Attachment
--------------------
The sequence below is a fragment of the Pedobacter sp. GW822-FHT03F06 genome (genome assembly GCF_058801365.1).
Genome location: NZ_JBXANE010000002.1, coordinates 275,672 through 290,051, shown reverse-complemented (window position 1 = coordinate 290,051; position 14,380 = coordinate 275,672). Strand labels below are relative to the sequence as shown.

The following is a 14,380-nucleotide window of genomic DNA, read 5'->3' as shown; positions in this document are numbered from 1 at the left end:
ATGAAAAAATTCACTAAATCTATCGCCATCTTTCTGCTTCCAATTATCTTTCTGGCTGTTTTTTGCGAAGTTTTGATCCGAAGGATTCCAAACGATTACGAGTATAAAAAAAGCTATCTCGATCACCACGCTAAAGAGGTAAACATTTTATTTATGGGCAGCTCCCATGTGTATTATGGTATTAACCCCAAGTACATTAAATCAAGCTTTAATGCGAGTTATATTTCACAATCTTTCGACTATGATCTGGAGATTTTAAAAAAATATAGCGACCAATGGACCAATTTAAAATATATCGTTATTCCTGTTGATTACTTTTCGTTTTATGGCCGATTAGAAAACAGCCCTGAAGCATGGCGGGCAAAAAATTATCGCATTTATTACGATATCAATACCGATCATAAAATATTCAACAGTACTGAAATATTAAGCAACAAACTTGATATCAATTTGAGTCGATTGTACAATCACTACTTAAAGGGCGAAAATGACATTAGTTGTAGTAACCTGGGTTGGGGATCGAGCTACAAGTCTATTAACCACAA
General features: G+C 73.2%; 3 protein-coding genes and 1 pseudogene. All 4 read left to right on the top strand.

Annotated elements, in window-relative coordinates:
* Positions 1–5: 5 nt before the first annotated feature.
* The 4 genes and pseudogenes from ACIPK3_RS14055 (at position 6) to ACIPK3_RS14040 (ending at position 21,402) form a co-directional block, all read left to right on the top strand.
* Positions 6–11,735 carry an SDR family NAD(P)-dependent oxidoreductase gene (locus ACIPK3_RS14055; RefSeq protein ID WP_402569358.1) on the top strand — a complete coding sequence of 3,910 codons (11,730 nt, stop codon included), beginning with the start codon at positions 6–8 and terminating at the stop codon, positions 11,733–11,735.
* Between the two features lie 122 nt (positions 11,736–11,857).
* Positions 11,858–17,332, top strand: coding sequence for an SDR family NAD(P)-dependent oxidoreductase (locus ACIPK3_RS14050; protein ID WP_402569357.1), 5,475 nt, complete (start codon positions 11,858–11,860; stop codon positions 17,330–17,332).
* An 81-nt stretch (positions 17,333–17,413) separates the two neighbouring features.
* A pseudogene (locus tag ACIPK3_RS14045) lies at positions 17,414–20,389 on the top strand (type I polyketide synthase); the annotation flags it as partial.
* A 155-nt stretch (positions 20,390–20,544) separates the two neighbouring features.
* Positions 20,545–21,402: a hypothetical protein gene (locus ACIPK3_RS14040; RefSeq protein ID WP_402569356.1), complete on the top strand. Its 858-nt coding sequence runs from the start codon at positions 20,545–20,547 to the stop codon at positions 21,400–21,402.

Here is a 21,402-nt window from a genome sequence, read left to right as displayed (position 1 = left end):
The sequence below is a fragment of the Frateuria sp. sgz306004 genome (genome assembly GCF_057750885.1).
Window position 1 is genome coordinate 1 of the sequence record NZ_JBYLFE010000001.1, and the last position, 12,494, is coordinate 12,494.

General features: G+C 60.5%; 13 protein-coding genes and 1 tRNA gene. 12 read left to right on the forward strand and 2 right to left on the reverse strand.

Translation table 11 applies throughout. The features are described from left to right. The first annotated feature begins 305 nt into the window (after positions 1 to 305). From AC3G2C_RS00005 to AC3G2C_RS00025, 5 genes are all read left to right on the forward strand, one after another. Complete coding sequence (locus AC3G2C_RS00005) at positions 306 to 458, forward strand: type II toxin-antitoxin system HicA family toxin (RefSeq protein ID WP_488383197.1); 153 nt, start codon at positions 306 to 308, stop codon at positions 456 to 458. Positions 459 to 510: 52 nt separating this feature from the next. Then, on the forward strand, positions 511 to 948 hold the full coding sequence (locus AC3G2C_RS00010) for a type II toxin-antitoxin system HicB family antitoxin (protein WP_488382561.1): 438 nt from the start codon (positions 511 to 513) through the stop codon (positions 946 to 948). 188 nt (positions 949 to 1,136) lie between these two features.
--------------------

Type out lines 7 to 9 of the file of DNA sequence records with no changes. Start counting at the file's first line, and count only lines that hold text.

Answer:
* Positions 1–5: 5 nt before the first annotated feature.
* The 4 genes and pseudogenes from ACIPK3_RS14055 (at position 6) to ACIPK3_RS14040 (ending at position 21,402) form a co-directional block, all read left to right on the top strand.
* Positions 6–11,735 carry an SDR family NAD(P)-dependent oxidoreductase gene (locus ACIPK3_RS14055; RefSeq protein ID WP_402569358.1) on the top strand — a complete coding sequence of 3,910 codons (11,730 nt, stop codon included), beginning with the start codon at positions 6–8 and terminating at the stop codon, positions 11,733–11,735.